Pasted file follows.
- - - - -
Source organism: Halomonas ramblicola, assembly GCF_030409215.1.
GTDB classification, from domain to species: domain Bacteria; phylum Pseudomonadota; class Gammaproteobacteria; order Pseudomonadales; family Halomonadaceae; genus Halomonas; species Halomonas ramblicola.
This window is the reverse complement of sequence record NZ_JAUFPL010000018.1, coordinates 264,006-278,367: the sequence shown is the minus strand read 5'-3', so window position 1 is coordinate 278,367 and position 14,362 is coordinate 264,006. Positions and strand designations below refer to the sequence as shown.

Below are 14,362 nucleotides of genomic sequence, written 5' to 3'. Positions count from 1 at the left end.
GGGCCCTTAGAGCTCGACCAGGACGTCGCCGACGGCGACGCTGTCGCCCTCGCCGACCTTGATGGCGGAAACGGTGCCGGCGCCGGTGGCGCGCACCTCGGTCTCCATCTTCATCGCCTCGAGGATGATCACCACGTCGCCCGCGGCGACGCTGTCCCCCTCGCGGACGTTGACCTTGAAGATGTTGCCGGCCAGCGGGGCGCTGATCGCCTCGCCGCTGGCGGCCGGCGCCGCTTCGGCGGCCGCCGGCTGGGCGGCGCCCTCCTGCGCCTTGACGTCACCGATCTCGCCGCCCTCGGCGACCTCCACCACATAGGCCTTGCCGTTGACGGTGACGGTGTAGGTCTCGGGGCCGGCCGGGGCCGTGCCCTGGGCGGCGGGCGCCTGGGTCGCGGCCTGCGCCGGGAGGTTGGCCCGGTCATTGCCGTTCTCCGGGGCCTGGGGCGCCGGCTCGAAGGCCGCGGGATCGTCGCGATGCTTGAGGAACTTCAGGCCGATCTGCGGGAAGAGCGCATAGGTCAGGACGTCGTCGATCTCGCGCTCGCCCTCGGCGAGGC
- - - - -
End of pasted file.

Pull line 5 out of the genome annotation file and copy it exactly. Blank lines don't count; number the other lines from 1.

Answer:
GGGCCCTTAGAGCTCGACCAGGACGTCGCCGACGGCGACGCTGTCGCCCTCGCCGACCTTGATGGCGGAAACGGTGCCGGCGCCGGTGGCGCGCACCTCGGTCTCCATCTTCATCGCCTCGAGGATGATCACCACGTCGCCCGCGGCGACGCTGTCCCCCTCGCGGACGTTGACCTTGAAGATGTTGCCGGCCAGCGGGGCGCTGATCGCCTCGCCGCTGGCGGCCGGCGCCGCTTCGGCGGCCGCCGGCTGGGCGGCGCCCTCCTGCGCCTTGACGTCACCGATCTCGCCGCCCTCGGCGACCTCCACCACATAGGCCTTGCCGTTGACGGTGACGGTGTAGGTCTCGGGGCCGGCCGGGGCCGTGCCCTGGGCGGCGGGCGCCTGGGTCGCGGCCTGCGCCGGGAGGTTGGCCCGGTCATTGCCGTTCTCCGGGGCCTGGGGCGCCGGCTCGAAGGCCGCGGGATCGTCGCGATGCTTGAGGAACTTCAGGCCGATCTGCGGGAAGAGCGCATAGGTCAGGACGTCGTCGATCTCGCGCTCGCCCTCGGCGAGGC